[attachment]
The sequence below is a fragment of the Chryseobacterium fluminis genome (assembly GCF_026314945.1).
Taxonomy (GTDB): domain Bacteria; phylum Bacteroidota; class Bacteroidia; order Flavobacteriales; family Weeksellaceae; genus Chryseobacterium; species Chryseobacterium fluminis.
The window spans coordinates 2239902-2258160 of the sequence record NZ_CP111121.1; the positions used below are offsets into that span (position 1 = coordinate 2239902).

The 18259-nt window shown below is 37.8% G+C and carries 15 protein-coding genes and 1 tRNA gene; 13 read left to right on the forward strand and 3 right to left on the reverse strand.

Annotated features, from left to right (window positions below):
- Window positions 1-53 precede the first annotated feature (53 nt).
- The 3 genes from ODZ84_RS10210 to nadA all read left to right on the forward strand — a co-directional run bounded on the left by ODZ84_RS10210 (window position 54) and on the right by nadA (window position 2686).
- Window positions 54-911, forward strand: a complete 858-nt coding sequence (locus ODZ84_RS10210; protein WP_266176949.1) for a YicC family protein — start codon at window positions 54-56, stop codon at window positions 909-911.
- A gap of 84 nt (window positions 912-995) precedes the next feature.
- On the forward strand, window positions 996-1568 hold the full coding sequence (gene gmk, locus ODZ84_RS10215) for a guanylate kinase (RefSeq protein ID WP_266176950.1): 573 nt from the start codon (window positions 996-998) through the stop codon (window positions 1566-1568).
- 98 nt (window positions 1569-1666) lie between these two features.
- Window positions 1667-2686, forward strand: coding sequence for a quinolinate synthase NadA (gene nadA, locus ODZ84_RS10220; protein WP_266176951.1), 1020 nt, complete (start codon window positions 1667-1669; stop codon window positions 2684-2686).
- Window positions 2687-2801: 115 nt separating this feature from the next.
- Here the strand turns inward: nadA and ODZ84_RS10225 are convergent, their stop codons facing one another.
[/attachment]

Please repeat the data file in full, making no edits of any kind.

The sequence below is a fragment of the Chryseobacterium fluminis genome (assembly GCF_026314945.1).
Taxonomy (GTDB): domain Bacteria; phylum Bacteroidota; class Bacteroidia; order Flavobacteriales; family Weeksellaceae; genus Chryseobacterium; species Chryseobacterium fluminis.
The window spans coordinates 2239902-2258160 of the sequence record NZ_CP111121.1; the positions used below are offsets into that span (position 1 = coordinate 2239902).

The 18259-nt window shown below is 37.8% G+C and carries 15 protein-coding genes and 1 tRNA gene; 13 read left to right on the forward strand and 3 right to left on the reverse strand.

Annotated features, from left to right (window positions below):
- Window positions 1-53 precede the first annotated feature (53 nt).
- The 3 genes from ODZ84_RS10210 to nadA all read left to right on the forward strand — a co-directional run bounded on the left by ODZ84_RS10210 (window position 54) and on the right by nadA (window position 2686).
- Window positions 54-911, forward strand: a complete 858-nt coding sequence (locus ODZ84_RS10210; protein WP_266176949.1) for a YicC family protein — start codon at window positions 54-56, stop codon at window positions 909-911.
- A gap of 84 nt (window positions 912-995) precedes the next feature.
- On the forward strand, window positions 996-1568 hold the full coding sequence (gene gmk, locus ODZ84_RS10215) for a guanylate kinase (RefSeq protein ID WP_266176950.1): 573 nt from the start codon (window positions 996-998) through the stop codon (window positions 1566-1568).
- 98 nt (window positions 1569-1666) lie between these two features.
- Window positions 1667-2686, forward strand: coding sequence for a quinolinate synthase NadA (gene nadA, locus ODZ84_RS10220; protein WP_266176951.1), 1020 nt, complete (start codon window positions 1667-1669; stop codon window positions 2684-2686).
- Window positions 2687-2801: 115 nt separating this feature from the next.
- Here the strand turns inward: nadA and ODZ84_RS10225 are convergent, their stop codons facing one another.